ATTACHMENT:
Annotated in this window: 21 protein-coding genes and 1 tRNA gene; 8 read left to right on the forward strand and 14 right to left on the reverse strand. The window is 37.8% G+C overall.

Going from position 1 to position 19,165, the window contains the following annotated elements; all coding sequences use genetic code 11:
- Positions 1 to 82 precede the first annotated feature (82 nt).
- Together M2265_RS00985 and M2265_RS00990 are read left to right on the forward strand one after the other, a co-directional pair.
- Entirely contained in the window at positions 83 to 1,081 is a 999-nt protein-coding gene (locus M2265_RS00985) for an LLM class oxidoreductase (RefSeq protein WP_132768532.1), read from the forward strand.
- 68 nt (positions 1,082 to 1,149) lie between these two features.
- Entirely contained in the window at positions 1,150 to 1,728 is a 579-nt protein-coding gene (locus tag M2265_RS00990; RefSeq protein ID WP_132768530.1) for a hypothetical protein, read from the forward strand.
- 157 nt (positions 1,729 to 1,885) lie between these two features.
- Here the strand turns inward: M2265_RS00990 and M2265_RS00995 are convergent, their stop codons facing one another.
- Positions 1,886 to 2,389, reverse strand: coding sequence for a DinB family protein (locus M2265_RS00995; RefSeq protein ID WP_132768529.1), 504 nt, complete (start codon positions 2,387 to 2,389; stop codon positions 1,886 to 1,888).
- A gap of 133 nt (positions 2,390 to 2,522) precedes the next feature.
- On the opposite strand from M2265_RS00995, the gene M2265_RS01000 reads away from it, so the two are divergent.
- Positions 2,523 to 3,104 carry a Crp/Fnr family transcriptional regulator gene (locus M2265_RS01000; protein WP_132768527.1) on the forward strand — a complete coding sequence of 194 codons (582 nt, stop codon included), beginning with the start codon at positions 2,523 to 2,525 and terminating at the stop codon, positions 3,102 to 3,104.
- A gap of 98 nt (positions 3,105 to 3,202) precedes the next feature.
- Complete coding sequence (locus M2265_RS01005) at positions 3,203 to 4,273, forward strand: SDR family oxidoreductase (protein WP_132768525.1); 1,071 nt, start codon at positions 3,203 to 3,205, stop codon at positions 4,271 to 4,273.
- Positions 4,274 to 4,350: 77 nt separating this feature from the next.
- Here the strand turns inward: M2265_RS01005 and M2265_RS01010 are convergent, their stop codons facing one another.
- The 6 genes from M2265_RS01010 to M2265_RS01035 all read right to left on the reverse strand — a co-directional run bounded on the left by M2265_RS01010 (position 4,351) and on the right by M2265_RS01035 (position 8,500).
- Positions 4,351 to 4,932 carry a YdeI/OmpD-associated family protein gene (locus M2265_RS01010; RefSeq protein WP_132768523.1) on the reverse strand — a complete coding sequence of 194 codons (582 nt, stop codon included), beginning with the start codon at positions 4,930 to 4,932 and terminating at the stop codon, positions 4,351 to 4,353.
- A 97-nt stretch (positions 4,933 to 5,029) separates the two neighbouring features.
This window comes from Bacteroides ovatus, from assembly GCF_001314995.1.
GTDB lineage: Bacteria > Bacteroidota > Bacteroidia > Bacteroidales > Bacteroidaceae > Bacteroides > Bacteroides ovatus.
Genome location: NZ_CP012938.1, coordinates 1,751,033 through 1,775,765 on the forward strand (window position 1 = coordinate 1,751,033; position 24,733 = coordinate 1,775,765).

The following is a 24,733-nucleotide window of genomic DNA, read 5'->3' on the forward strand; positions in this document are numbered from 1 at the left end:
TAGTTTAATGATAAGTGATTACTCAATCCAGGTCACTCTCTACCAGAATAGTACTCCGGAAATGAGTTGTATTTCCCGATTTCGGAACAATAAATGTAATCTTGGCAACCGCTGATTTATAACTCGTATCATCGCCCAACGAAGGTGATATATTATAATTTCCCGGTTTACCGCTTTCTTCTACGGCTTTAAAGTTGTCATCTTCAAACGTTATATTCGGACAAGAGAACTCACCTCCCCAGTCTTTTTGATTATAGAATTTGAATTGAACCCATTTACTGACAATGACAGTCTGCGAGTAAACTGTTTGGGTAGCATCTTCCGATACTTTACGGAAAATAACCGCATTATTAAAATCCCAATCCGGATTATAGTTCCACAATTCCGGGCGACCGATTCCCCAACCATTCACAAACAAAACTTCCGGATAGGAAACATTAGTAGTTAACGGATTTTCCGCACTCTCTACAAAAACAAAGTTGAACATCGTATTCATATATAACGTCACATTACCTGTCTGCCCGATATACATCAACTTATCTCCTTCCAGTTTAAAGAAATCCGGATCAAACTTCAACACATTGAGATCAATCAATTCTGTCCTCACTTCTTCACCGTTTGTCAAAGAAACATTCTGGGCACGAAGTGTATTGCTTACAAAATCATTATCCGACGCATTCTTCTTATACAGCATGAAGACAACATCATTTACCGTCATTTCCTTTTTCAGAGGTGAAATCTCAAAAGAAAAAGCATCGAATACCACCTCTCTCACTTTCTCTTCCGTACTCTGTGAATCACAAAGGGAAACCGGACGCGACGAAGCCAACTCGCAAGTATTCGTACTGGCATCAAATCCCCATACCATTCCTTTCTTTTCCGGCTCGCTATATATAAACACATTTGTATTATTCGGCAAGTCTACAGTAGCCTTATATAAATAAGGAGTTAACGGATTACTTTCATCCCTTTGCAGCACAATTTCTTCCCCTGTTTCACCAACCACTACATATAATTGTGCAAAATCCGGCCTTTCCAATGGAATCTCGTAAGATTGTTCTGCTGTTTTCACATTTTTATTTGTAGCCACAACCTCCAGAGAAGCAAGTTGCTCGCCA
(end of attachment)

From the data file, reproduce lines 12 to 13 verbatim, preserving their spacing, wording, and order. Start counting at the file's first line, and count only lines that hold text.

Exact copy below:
- On the opposite strand from M2265_RS00995, the gene M2265_RS01000 reads away from it, so the two are divergent.
- Positions 2,523 to 3,104 carry a Crp/Fnr family transcriptional regulator gene (locus M2265_RS01000; protein WP_132768527.1) on the forward strand — a complete coding sequence of 194 codons (582 nt, stop codon included), beginning with the start codon at positions 2,523 to 2,525 and terminating at the stop codon, positions 3,102 to 3,104.